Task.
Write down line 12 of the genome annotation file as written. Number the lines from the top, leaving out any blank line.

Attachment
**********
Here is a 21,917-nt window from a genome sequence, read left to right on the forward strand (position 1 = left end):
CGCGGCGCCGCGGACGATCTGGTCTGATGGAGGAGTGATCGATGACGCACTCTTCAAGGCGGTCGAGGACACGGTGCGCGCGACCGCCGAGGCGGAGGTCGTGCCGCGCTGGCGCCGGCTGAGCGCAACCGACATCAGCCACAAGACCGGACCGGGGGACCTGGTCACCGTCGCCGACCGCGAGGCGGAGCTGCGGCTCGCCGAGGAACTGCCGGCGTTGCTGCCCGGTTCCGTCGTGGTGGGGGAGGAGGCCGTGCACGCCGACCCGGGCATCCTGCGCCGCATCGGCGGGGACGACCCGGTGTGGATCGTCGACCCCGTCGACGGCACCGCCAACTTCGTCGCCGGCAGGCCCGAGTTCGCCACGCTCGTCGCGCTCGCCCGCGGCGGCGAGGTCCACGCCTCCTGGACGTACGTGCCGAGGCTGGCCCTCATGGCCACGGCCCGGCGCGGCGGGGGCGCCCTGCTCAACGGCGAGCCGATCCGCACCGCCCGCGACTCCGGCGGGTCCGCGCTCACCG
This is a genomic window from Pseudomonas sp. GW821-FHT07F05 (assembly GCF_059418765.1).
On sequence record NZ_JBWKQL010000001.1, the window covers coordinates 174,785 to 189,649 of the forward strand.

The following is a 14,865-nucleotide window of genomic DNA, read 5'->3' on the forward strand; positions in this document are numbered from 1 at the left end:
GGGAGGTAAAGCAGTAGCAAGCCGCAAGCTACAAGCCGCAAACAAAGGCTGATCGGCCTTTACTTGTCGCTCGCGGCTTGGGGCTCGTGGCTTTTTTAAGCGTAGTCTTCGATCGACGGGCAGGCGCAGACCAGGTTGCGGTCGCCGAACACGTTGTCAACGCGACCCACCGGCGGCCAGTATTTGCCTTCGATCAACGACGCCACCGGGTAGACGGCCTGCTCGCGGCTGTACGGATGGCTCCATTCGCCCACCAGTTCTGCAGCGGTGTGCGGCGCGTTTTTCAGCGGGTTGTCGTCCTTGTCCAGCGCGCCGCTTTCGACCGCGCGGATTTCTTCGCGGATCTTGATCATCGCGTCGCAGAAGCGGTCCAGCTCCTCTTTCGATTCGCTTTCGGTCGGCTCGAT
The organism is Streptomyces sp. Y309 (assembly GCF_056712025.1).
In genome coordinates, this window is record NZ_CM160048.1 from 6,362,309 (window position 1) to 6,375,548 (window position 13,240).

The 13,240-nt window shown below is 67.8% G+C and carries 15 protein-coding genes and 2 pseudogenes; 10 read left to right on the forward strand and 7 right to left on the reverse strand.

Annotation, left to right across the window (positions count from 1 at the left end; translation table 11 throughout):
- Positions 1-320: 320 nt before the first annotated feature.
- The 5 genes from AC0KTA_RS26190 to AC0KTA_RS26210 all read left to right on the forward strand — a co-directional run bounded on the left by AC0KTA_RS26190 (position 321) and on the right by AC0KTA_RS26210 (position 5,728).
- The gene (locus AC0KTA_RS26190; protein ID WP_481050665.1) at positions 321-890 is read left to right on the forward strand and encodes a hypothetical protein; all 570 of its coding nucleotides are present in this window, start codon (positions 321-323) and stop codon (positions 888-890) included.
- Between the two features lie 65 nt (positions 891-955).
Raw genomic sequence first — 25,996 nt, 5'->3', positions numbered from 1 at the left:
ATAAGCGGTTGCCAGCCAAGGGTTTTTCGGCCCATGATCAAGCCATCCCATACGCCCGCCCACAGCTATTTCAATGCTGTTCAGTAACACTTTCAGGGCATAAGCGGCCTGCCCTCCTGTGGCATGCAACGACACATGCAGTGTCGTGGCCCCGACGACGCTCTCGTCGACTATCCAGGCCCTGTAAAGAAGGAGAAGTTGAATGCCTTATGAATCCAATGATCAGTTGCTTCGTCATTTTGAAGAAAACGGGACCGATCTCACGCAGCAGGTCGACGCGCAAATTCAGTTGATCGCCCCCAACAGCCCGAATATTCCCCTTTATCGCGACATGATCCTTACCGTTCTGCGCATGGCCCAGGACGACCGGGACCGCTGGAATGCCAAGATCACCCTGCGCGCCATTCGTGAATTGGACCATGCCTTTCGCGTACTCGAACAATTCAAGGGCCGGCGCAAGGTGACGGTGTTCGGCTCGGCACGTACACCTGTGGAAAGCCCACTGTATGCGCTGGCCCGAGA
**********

- The 5 genes from AC0KTA_RS26190 to AC0KTA_RS26210 all read left to right on the forward strand — a co-directional run bounded on the left by AC0KTA_RS26190 (position 321) and on the right by AC0KTA_RS26210 (position 5,728).